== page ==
Tell any ex-smoker he has a day left to live, and I guarantee first stop will be the nearest convenience store for his preferred brand of carcinogens. The populace of Daybreakers
has even less time – they're already dead, in fact; vampires, the lot of 'em – which explains why everyone smokes like a chimney. It's a topsy-turvy world where children bus to school at 2 in the morning and the local coffeehouse slings blood like java brew. But the vampire community is in crisis: With humans hunted to near extinction, there’s a serious food shortage, which is why hematologist Edward Dalton (Hawke) labors 'round the clock to come up with a blood substitute. (No luck yet: His most recent experiment ends in a gory head-spattering of the test subject.) Edward is a mournful, moral-high-horse kind of guy who gets by on animal blood and hates the rah-rah militarism of his little brother, Frankie (Dorman, one of several Australian actors recruited by fellow Aussies Michael and Peter Spierig, a writing/directing team of brothers). When a small enclave of human resistance rightly senses Edward is a sympathizer, he goes off the grid to help manufacture a cure to vampirism so improbably stumbled upon it might as well have been tied to a kite and sent out for a lightning strike. It’s a little bit silly – as is Dafoe’s Kentucky-fried cowboy mechanic named Elvis – but silly is fun. In fact, one wishes it were sillier still; Daybreakers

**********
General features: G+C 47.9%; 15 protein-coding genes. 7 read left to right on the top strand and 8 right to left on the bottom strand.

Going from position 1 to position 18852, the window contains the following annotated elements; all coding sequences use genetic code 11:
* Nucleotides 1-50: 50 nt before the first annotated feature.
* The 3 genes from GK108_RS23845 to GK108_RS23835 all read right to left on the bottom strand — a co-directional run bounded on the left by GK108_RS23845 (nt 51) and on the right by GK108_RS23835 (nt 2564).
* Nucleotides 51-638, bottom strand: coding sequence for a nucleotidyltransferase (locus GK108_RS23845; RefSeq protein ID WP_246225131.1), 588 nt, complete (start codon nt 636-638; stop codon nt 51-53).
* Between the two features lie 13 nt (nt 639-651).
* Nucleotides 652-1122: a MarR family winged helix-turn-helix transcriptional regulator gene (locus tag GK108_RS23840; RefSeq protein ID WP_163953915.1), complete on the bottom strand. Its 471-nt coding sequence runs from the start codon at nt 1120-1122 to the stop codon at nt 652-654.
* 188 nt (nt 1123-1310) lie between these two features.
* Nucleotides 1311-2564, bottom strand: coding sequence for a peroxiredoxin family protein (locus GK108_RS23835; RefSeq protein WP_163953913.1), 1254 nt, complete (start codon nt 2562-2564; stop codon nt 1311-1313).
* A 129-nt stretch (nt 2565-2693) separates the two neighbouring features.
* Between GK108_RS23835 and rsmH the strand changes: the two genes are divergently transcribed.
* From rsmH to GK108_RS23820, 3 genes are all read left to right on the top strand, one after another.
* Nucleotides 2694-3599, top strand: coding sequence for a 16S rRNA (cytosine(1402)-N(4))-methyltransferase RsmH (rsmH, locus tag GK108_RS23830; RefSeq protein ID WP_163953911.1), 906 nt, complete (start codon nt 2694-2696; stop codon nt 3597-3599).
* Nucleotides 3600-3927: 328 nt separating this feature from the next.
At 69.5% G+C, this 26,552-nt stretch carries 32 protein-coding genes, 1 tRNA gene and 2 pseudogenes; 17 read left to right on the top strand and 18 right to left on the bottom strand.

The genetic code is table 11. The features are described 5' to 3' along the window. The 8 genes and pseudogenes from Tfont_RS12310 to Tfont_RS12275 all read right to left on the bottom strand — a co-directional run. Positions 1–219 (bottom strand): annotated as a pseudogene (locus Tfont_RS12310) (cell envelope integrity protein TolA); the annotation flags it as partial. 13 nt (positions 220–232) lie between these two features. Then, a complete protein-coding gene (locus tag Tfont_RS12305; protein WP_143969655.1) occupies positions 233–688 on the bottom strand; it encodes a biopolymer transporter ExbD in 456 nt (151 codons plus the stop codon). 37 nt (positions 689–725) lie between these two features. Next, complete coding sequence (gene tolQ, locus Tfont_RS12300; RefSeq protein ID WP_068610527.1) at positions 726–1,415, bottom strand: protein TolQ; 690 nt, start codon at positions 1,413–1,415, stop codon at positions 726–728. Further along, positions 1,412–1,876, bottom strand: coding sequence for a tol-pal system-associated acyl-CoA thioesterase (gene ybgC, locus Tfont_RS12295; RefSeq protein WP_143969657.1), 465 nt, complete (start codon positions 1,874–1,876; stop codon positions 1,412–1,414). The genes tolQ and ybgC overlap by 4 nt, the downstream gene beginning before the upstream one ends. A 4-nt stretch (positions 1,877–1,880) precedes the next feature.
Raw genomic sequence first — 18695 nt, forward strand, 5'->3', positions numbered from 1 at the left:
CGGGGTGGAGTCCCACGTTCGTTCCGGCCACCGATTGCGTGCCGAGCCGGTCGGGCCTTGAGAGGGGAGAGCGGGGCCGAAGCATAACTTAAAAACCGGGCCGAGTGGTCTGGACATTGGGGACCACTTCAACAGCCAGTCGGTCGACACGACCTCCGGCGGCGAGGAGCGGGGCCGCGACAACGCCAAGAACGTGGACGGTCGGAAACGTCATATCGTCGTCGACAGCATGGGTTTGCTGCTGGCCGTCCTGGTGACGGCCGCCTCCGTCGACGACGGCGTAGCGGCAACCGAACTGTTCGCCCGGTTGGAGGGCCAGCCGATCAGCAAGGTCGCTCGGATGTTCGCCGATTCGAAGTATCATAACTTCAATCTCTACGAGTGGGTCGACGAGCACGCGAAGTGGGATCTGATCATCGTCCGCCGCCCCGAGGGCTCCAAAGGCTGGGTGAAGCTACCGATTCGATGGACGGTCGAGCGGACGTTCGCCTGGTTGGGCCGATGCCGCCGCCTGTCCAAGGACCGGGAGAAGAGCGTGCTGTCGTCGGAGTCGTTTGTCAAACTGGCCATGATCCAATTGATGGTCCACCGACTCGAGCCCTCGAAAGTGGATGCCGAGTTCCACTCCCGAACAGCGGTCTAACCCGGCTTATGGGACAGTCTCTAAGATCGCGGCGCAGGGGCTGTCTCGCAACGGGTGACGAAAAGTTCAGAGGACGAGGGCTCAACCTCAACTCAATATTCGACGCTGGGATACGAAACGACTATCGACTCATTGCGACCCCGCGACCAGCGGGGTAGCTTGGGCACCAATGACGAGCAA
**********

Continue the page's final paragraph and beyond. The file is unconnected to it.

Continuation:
is an ingeniously conceived, designed, and dressed piece, but whither the sex and the humor, huh? For laughs, Hawke’s ill-fitting fedora will have to do (it rides so high on his head, one wonders if there’s a Bumpit underneath). There’s no shortage of memorable images, from a human farm that recalls Coma
’s creepy, hanging human shells to a shackled death march into sunlight, and the Spierigs have included some interesting philosophical flourishes. I’m not sure they entirely come to fruition, but the filmmakers must be planning a franchise: How else to explain the rushed ride off into the sunset?